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I'm looking for advice as to how best obtain a straight line between the wall and ceiling which are both textured. I've seen some new homes where the painter masks about 1/8-1/4 inch down the wall parallel with the ceiling which looks quite nice. I've tried to mask in the corner, but it always looks terrible even using frog tape. Are there any techniques for getting a straight edge?

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5 Answers 5

I never tape anything and people are amazed at the crisp lines I paint in my home. I use a high quality angled brush for this. Depending on my wrist fatigue and room, I work from either left to right, or vice versa with this technique. This is self-taught and I have no idea if their is a name for this.

I load the brush up with plenty of paint and then spread the paint on about an inch lower than the ceiling, onto the wall for about the length of a foot. This is just to get the bulk of the paint onto the wall to prevent dripping and to help load the brush back up while I work. I pull the brush along the wall just below the ceiling and slowly raise it up to the corner so that the bristles fall in to place. Without the angled brush, this would be difficult. I hold the brush more on plane with the ceiling than the wall, almost perpendicular to the wall. Once the bristles have fallen into a nice setup, most people would simply drag the brush and paint the wall with a one long stroke. I found that I run out of paint and have to use multiple shallow arcs to do this. This was unsatisfactory to me. I wiggle the brush back and forth while dragging it along to drag and push the paint to the place I want. The key of this method is to control the amount of paint loaded up on the brush at the ends while you drag and push. With the push and pull action of this method, I think it would work wonderfully for a textured surface as it pushes paint with both strokes in each direction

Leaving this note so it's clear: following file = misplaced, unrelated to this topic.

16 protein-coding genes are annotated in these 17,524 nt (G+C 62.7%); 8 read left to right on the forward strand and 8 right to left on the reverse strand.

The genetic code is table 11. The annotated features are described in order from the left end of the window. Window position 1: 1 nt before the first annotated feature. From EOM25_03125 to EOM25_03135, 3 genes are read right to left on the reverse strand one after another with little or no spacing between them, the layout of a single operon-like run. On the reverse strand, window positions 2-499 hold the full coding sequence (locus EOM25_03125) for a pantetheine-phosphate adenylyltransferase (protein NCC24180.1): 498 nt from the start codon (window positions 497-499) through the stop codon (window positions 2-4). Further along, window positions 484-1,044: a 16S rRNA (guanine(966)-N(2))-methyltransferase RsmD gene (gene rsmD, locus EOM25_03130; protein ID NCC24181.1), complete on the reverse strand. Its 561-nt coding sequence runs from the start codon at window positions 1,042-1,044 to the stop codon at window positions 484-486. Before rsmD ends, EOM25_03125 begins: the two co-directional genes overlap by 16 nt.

Upon very close inspection, the finished edge will have a small ragged appearance to it, but you can only see it when you are very close up. From normal viewing distance, even in a small bathroom, the line appears to be a crisp edge, well-defining the corner. I will be painting a room in the next week or two. I could take a quick video and post if it would be beneficial to anyone.

Edited to add video:

Video

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Thanks @evilelf a short vid would be great. –  Andrew Findlay Apr 2 '13 at 12:59
    
When are you painting? –  Evil Elf Apr 2 '13 at 14:54
    
To be fair, even when you look at most taped lines up close, they've got ragged appearance and bleeding and other imperfections. –  gregmac Apr 2 '13 at 19:55
    
I favor this technique too---but it works best with flatter finishes, then starts to break down with high-gloss finishes, such as satin. I discovered this recently while painting our bathroom. My solution: I got some regular ol' hobby paint brushes (like for watercolor or acrylics) and painstakingly replicated the technique, only with the super-small brushes. This probably isn't advisable if you need to be fast and economical, but ours is a small bathroom, so it only took a couple or three hours to edge it out like this. But now I have ultra-sharp edges. –  elrobis Apr 3 '13 at 15:31